Monday, March 4, 2013

Russian Judge Sets Trial For Dead Dedendant Who Accused High Ranking Tax Officials And Police Of Widespread Corruption

Sergei Magnitsky

Widespread government corruption persists in Russian President Putin's term.

By H. Nelson Goodson
March 4, 2013

Mosco, Russia - On Monday, BBC reported that Russian Judge Igor Alison has set the first ever trial date for a dead defendant. The trial will begin on March 11, for the deceased whistleblower Attorney Sergei Magnitsky, 37, who accused high ranking Russian officials and police officers of a $230M widespread tax evasion and financial corruption scheme. 
Magnitsky who represented the London-based Hermitage Capitol Management (HCM) was arrested on frivolous charges for organized crime steming from tax evasion by HCM. The charges were brought up by the same government officials he accused of corruption. 
Magnitsky died in a Moscow prison on November 16, 2009 after enduring torture for months and a lack of medical treatment.
While working for HCM, Magnitsky uncovered widespread corruption by Russian government officials and police. He reported the organized government corruption by Russian officials to higher government authorities, but to keep him from testifying arrested him on frivolous charges.
Also on trial will be Magnitsky's boss, Bill Browder who leaves in London and will be on trial in absentia. Browder helped Magnitsky to uncover the corruption and tried to get him out of country, but Magnitsky wanted to stay in Russia.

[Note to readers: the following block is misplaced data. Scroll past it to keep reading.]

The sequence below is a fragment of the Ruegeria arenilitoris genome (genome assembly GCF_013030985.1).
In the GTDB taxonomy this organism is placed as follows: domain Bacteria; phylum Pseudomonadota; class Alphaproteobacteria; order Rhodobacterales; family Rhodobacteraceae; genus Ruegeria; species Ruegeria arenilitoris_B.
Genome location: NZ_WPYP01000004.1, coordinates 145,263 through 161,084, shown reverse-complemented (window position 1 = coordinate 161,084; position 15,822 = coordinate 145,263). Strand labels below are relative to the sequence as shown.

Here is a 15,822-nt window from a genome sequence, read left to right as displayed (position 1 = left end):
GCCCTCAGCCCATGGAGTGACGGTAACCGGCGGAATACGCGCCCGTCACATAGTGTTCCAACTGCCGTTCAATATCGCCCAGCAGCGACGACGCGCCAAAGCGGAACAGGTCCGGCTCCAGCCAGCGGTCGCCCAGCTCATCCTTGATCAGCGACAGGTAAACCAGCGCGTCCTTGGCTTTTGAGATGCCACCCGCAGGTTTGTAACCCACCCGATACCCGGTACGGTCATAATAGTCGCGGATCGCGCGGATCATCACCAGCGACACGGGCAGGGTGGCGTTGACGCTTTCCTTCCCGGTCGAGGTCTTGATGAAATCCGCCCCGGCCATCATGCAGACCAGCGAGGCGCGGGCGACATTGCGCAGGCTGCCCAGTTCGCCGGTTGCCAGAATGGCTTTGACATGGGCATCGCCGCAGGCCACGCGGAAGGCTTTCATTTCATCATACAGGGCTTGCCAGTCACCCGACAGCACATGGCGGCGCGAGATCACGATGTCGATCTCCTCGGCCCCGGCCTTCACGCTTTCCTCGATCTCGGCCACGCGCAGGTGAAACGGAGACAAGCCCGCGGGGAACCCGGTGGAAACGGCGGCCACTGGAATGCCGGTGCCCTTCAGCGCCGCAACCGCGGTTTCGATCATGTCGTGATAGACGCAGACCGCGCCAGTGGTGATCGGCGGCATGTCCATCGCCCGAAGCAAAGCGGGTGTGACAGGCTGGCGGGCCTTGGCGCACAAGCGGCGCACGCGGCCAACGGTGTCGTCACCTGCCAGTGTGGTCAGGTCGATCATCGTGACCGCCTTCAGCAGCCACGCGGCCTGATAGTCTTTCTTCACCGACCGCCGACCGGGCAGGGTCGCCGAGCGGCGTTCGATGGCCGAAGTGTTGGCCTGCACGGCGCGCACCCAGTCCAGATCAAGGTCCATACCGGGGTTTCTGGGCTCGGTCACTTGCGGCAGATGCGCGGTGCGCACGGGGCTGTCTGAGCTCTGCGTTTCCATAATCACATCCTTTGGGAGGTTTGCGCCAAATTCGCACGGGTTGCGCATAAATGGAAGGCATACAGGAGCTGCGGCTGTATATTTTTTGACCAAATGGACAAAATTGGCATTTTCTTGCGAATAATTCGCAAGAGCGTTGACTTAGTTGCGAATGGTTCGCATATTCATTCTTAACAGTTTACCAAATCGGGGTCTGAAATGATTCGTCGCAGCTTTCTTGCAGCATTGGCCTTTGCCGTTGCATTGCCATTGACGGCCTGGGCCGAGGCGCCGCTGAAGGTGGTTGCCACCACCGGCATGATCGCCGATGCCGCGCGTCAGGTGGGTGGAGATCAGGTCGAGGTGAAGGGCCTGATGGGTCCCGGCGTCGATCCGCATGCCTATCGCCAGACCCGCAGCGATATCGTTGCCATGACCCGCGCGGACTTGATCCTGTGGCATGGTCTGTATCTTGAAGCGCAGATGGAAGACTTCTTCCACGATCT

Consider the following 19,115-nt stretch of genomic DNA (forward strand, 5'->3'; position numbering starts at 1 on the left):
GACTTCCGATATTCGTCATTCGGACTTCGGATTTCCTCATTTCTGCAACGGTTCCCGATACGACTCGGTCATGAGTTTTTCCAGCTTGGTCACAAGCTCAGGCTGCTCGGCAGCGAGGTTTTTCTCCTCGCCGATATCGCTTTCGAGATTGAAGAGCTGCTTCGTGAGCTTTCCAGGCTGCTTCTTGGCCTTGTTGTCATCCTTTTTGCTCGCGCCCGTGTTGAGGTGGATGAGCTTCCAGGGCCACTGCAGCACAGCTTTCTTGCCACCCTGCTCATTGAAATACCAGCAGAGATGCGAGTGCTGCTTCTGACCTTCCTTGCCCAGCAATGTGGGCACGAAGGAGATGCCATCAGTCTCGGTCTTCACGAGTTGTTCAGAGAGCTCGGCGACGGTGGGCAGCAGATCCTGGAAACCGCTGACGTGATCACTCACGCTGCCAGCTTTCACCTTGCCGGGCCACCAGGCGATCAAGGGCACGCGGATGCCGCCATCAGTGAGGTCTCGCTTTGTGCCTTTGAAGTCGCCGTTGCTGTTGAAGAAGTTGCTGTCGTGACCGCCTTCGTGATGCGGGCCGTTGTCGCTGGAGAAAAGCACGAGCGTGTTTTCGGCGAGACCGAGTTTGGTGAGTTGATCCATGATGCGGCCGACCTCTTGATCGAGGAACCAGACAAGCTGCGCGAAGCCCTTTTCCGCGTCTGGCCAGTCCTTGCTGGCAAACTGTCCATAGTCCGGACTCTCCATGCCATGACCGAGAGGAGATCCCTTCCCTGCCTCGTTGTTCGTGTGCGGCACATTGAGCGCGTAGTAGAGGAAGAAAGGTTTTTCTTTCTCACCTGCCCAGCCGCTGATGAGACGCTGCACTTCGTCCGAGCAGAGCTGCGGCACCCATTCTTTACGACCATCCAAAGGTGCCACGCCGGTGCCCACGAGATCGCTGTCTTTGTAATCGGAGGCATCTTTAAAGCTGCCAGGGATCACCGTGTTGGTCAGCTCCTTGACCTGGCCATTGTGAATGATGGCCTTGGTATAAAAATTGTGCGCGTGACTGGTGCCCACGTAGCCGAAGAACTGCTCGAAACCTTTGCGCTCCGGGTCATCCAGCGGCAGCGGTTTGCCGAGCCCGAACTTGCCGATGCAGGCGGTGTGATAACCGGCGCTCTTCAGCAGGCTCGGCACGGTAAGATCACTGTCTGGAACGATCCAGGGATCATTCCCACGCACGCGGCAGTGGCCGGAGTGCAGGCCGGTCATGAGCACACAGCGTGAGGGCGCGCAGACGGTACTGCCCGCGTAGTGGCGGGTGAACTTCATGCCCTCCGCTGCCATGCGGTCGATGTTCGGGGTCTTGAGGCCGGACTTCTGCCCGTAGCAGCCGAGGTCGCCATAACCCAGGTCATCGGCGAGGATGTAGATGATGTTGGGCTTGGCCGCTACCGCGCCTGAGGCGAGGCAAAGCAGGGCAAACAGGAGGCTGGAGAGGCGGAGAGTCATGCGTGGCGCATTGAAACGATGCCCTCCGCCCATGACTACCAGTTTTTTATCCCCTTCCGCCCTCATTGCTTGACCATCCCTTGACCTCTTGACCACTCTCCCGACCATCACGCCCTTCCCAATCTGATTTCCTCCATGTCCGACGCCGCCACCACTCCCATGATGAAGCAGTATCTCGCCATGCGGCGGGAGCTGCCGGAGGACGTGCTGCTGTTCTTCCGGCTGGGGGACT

Last December, President Barack H. Obama signed the Magnitsky Act, which denied Russian officials accused of corruption in the Magnitsky case to be denied U.S. Visas and froze any assets they had in the country. In return, Russian Vladimir Putin signed into law prohibiting Americans from adopting Russian orphans. Magnitsky's death including photos released showed he was severely tortured, but Putin says, Magnitsky died of natural causes.
Putin's lack of action to investigate Magnitsky's death indicates that widespread corruption continues in his term. 
A previous documentary exposed many Russian officials leaving in luxury homes, compounds and driving expensive vehicles compared to their salaries as government officials. 

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